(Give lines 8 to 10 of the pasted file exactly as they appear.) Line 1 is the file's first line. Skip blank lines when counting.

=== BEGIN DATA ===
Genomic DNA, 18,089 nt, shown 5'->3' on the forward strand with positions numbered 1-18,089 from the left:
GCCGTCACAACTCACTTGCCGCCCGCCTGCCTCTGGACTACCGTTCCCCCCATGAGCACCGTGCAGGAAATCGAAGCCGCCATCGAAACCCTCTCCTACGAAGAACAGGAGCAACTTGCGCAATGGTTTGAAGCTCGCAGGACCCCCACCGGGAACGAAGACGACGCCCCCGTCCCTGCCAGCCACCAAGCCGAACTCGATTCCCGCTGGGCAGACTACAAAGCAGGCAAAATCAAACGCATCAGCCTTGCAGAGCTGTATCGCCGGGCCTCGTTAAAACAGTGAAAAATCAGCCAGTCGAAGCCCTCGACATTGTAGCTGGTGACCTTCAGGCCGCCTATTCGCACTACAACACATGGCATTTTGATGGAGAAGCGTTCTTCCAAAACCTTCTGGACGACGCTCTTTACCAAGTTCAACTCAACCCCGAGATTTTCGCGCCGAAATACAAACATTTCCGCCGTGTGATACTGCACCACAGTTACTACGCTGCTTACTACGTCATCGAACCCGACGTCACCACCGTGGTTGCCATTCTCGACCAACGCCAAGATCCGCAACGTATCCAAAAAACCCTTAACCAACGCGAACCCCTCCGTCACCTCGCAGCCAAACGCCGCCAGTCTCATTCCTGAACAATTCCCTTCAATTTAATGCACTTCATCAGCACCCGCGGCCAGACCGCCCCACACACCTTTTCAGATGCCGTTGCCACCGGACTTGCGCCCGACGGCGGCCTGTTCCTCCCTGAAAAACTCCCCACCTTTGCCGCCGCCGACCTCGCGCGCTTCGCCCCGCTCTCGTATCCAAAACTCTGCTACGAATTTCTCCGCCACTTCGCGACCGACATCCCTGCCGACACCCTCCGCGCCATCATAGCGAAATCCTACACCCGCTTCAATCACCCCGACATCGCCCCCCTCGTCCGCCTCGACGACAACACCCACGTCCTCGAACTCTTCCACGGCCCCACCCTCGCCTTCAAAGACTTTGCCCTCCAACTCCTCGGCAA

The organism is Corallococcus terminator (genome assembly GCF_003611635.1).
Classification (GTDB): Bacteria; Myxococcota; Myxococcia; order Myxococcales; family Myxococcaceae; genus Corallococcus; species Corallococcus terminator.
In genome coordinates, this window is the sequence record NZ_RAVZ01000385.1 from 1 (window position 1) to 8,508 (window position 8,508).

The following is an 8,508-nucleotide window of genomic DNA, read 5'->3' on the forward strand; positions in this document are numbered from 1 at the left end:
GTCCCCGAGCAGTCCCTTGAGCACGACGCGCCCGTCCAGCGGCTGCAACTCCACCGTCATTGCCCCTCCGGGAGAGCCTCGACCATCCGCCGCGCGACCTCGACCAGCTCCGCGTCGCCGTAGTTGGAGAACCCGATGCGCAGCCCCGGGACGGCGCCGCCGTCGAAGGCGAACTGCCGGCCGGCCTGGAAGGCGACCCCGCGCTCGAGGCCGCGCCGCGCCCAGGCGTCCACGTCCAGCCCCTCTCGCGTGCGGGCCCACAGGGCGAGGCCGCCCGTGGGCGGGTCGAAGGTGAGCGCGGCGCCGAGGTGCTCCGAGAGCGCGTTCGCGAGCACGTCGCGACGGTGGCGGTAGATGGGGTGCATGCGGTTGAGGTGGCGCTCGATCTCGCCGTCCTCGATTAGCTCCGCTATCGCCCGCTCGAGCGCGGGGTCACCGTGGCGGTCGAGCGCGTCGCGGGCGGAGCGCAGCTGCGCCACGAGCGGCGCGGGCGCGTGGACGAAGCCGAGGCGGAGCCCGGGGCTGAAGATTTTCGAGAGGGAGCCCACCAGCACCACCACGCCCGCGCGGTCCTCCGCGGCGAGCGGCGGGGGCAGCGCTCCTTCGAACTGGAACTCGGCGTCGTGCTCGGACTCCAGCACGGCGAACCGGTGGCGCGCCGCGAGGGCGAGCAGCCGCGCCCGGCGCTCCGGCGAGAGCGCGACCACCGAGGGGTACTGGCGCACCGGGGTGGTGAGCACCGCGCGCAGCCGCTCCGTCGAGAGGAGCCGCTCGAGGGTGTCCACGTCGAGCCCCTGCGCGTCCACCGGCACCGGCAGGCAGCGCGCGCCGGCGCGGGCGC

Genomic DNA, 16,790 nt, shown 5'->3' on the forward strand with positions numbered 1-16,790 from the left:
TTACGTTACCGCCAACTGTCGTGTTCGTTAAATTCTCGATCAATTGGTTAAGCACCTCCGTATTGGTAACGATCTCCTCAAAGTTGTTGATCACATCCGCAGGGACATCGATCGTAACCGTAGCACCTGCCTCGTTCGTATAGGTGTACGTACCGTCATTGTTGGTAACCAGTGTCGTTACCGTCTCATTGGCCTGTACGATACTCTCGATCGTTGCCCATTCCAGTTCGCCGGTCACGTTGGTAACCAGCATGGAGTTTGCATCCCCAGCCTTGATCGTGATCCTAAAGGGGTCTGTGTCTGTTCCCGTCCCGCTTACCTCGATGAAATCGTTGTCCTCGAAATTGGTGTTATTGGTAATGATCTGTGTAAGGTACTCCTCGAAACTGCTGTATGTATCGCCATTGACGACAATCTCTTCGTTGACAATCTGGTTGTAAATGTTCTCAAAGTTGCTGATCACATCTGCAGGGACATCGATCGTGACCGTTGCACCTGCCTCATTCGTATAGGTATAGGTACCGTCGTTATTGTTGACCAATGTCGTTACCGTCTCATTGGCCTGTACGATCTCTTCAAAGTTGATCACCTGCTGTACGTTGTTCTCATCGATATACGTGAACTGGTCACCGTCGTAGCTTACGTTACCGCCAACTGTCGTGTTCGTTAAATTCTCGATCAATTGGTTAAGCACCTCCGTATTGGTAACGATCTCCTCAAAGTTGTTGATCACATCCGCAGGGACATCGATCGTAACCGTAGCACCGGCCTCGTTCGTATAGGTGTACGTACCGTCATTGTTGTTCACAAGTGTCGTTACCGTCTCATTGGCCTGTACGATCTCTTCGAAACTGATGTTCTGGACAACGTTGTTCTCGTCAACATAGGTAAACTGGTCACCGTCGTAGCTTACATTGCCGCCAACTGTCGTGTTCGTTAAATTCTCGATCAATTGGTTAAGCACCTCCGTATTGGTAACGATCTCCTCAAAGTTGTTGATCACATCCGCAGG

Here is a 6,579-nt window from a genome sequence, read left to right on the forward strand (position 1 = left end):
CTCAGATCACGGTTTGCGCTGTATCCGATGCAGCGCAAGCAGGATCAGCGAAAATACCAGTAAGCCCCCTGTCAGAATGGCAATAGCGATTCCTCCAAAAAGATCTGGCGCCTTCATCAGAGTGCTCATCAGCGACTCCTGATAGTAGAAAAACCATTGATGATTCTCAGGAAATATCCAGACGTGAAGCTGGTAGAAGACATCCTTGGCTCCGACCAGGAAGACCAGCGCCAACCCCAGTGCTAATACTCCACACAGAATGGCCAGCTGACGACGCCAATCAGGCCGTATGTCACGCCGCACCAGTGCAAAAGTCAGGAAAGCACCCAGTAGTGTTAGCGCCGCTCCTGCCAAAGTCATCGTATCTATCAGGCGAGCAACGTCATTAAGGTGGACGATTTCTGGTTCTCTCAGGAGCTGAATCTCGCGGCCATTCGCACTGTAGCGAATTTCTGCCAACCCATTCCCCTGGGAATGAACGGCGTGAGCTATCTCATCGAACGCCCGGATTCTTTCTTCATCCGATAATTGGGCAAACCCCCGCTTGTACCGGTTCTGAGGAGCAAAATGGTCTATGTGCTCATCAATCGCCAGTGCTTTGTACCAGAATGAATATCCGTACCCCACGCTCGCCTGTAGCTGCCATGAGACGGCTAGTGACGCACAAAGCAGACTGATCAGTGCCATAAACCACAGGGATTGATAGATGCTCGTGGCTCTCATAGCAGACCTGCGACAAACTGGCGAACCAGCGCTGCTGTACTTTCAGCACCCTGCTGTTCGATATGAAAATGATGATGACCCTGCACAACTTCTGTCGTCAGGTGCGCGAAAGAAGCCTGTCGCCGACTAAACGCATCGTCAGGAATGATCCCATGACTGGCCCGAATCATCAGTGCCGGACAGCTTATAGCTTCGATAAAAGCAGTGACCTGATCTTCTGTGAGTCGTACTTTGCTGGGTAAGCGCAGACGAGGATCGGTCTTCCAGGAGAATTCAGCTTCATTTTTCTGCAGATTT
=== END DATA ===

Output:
Genomic DNA, 16,790 nt, shown 5'->3' on the forward strand with positions numbered 1-16,790 from the left:
TTACGTTACCGCCAACTGTCGTGTTCGTTAAATTCTCGATCAATTGGTTAAGCACCTCCGTATTGGTAACGATCTCCTCAAAGTTGTTGATCACATCCGCAGGGACATCGATCGTAACCGTAGCACCTGCCTCGTTCGTATAGGTGTACGTACCGTCATTGTTGGTAACCAGTGTCGTTACCGTCTCATTGGCCTGTACGATACTCTCGATCGTTGCCCATTCCAGTTCGCCGGTCACGTTGGTAACCAGCATGGAGTTTGCATCCCCAGCCTTGATCGTGATCCTAAAGGGGTCTGTGTCTGTTCCCGTCCCGCTTACCTCGATGAAATCGTTGTCCTCGAAATTGGTGTTATTGGTAATGATCTGTGTAAGGTACTCCTCGAAACTGCTGTATGTATCGCCATTGACGACAATCTCTTCGTTGACAATCTGGTTGTAAATGTTCTCAAAGTTGCTGATCACATCTGCAGGGACATCGATCGTGACCGTTGCACCTGCCTCATTCGTATAGGTATAGGTACCGTCGTTATTGTTGACCAATGTCGTTACCGTCTCATTGGCCTGTACGATCTCTTCAAAGTTGATCACCTGCTGTACGTTGTTCTCATCGATATACGTGAACTGGTCACCGTCGTAGCTTACGTTACCGCCAACTGTCGTGTTCGTTAAATTCTCGATCAATTGGTTAAGCACCTCCGTATTGGTAACGATCTCCTCAAAGTTGTTGATCACATCCGCAGGGACATCGATCGTAACCGTAGCACCGGCCTCGTTCGTATAGGTGTACGTACCGTCATTGTTGTTCACAAGTGTCGTTACCGTCTCATTGGCCTGTACGATCTCTTCGAAACTGATGTTCTGGACAACGTTGTTCTCGTCAACATAGGTAAACTGGTCACCGTCGTAGCTTACATTGCCGCCAACTGTCGTGTTCGTTAAATTCTCGATCAATTGGTTAAGCACCTCCGTATTGGTAACGATCTCCTCAAAGTTGTTGATCACATCCGCAGG

Here is a 6,579-nt window from a genome sequence, read left to right on the forward strand (position 1 = left end):